June 20th, 2012 in Letter Writing
A rejection letter is one of those letters that are not very easy to write. Although writing a rejection letter can be difficult, there are situations that make it absolutely necessary. For example, banks usually send rejection letters to customers whose loan application they cannot approve. Organizations send rejection letters to applicants they cannot hire.
How to write a rejection letter?
What matters most in a rejection letter is the professional tone and wording. Don’t write anything that would make the reader feel bad. Instead your choice of words should make the reader feel that he or she would do the same thing if they were in your place.
Keep it clear and concise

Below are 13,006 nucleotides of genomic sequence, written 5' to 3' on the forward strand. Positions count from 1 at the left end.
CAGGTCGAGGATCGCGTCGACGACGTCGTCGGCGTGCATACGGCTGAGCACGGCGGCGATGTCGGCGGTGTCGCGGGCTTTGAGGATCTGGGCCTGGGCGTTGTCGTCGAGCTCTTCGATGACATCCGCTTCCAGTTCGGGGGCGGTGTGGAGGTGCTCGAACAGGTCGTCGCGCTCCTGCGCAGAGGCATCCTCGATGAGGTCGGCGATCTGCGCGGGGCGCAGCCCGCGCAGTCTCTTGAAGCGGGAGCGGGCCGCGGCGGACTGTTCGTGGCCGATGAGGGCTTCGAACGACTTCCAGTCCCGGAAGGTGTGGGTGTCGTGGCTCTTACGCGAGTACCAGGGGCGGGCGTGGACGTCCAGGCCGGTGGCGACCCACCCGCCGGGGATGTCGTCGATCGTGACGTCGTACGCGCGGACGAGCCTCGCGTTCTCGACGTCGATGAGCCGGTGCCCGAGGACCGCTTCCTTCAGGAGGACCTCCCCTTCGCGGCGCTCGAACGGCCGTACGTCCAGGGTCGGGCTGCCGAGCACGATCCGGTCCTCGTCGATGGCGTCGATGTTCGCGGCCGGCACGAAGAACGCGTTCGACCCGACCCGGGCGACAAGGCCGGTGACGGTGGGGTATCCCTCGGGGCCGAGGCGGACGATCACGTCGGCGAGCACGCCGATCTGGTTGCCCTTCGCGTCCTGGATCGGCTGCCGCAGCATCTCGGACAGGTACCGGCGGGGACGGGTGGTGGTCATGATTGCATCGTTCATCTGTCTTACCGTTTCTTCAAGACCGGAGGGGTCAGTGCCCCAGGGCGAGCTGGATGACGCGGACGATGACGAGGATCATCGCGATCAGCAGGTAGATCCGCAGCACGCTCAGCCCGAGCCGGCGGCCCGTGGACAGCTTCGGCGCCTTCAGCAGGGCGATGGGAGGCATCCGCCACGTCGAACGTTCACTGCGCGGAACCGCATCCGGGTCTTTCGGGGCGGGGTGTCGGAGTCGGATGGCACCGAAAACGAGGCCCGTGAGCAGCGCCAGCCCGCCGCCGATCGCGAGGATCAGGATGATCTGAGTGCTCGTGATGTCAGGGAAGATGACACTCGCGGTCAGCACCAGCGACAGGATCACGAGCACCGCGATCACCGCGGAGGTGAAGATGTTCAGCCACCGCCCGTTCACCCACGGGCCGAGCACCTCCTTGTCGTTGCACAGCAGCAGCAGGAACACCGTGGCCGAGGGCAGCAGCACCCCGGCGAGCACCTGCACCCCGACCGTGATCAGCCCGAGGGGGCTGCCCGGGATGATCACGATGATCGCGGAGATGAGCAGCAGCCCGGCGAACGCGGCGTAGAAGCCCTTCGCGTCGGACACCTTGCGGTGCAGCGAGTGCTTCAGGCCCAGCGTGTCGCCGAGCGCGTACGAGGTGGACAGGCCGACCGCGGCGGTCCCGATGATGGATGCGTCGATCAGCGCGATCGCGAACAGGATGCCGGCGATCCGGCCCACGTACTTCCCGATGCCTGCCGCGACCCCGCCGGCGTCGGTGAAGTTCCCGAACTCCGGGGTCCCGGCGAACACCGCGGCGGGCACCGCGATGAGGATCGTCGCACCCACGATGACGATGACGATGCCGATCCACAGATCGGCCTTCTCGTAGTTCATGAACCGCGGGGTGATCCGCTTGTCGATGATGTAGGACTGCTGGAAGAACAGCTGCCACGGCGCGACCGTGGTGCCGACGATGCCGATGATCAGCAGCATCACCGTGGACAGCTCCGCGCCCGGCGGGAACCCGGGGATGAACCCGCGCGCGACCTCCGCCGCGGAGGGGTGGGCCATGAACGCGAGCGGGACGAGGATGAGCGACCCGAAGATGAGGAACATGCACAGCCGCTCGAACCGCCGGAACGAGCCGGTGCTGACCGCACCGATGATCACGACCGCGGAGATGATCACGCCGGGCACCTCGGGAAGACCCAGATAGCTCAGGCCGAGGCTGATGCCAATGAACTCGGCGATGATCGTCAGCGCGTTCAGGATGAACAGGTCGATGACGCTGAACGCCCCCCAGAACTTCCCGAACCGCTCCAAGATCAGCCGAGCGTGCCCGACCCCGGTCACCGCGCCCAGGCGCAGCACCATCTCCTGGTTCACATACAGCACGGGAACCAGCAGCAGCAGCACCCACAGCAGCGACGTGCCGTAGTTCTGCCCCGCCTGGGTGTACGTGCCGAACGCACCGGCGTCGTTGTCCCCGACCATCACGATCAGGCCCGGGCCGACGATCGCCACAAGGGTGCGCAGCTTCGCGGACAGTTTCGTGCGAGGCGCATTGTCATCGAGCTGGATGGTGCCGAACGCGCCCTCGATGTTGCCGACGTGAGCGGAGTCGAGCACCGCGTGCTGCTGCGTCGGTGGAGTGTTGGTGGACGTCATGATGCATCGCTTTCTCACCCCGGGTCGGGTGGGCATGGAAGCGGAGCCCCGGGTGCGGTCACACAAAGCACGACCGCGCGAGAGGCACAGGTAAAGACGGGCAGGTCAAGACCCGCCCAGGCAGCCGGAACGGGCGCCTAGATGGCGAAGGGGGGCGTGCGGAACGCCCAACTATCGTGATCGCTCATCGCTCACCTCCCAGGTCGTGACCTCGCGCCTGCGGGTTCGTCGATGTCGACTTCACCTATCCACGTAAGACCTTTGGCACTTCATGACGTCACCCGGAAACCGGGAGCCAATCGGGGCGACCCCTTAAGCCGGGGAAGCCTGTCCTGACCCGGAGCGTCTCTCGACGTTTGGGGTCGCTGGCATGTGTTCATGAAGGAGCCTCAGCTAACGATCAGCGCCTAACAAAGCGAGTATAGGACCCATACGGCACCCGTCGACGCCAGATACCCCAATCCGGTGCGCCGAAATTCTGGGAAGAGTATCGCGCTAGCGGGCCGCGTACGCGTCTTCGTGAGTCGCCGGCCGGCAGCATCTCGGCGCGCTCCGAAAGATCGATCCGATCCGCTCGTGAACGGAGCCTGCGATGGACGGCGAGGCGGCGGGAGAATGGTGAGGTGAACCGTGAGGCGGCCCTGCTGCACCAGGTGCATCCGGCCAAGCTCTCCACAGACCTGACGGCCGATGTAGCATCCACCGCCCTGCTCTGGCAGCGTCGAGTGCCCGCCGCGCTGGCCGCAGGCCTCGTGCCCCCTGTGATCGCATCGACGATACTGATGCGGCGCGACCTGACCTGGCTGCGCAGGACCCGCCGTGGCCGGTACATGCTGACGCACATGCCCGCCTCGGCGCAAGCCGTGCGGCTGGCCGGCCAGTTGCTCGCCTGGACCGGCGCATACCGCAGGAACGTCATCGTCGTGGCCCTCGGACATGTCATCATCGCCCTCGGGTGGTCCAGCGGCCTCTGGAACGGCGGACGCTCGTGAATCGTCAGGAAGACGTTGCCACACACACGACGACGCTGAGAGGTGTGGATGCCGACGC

A rejection letter doesn’t have to be unnecessarily long. Nobody likes to read a long, winding rejection letter. Hence it is better to deliver the message of rejection in the beginning itself. Clearly state that you have decided to reject the request or application. Don’t beat about the bush and don’t try to give the impression that your decision could change. Briefly state how you came to your decision. Be straightforward, not argumentative. Explain why your decision is good for everyone.
End on a positive note
Conclude with a statement of goodwill. You may have rejected this application, but if you intend to consider this person for another job in the future, you may express that as well. However, that isn’t always necessary. In some situations such endings might offend the reader.
Send the rejection letter in a timely manner. If you are rejecting their request or application, then let them know it at the earliest, so that they can resume their search.